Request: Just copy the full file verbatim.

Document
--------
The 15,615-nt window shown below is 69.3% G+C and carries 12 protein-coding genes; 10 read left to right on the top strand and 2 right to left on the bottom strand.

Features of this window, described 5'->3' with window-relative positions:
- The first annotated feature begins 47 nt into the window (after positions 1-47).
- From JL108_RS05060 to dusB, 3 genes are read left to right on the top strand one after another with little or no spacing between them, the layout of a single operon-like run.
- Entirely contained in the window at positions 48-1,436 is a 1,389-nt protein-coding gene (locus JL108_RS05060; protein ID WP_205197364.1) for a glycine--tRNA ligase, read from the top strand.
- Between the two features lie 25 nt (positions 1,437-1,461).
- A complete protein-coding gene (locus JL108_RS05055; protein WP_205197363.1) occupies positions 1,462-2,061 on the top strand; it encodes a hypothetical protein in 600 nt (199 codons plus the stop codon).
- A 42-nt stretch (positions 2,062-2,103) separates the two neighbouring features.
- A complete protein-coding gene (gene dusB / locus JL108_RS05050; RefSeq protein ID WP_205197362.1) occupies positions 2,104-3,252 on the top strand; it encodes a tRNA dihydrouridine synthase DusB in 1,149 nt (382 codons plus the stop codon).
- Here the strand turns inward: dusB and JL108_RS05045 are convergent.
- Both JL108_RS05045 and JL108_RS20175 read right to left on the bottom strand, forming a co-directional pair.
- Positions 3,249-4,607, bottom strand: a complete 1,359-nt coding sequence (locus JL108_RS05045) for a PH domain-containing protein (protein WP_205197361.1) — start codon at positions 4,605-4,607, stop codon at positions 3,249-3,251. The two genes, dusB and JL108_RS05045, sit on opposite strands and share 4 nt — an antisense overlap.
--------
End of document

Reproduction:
The 15,615-nt window shown below is 69.3% G+C and carries 12 protein-coding genes; 10 read left to right on the top strand and 2 right to left on the bottom strand.

Features of this window, described 5'->3' with window-relative positions:
- The first annotated feature begins 47 nt into the window (after positions 1-47).
- From JL108_RS05060 to dusB, 3 genes are read left to right on the top strand one after another with little or no spacing between them, the layout of a single operon-like run.
- Entirely contained in the window at positions 48-1,436 is a 1,389-nt protein-coding gene (locus JL108_RS05060; protein ID WP_205197364.1) for a glycine--tRNA ligase, read from the top strand.
- Between the two features lie 25 nt (positions 1,437-1,461).
- A complete protein-coding gene (locus JL108_RS05055; protein WP_205197363.1) occupies positions 1,462-2,061 on the top strand; it encodes a hypothetical protein in 600 nt (199 codons plus the stop codon).
- A 42-nt stretch (positions 2,062-2,103) separates the two neighbouring features.
- A complete protein-coding gene (gene dusB / locus JL108_RS05050; RefSeq protein ID WP_205197362.1) occupies positions 2,104-3,252 on the top strand; it encodes a tRNA dihydrouridine synthase DusB in 1,149 nt (382 codons plus the stop codon).
- Here the strand turns inward: dusB and JL108_RS05045 are convergent.
- Both JL108_RS05045 and JL108_RS20175 read right to left on the bottom strand, forming a co-directional pair.
- Positions 3,249-4,607, bottom strand: a complete 1,359-nt coding sequence (locus JL108_RS05045) for a PH domain-containing protein (protein WP_205197361.1) — start codon at positions 4,605-4,607, stop codon at positions 3,249-3,251. The two genes, dusB and JL108_RS05045, sit on opposite strands and share 4 nt — an antisense overlap.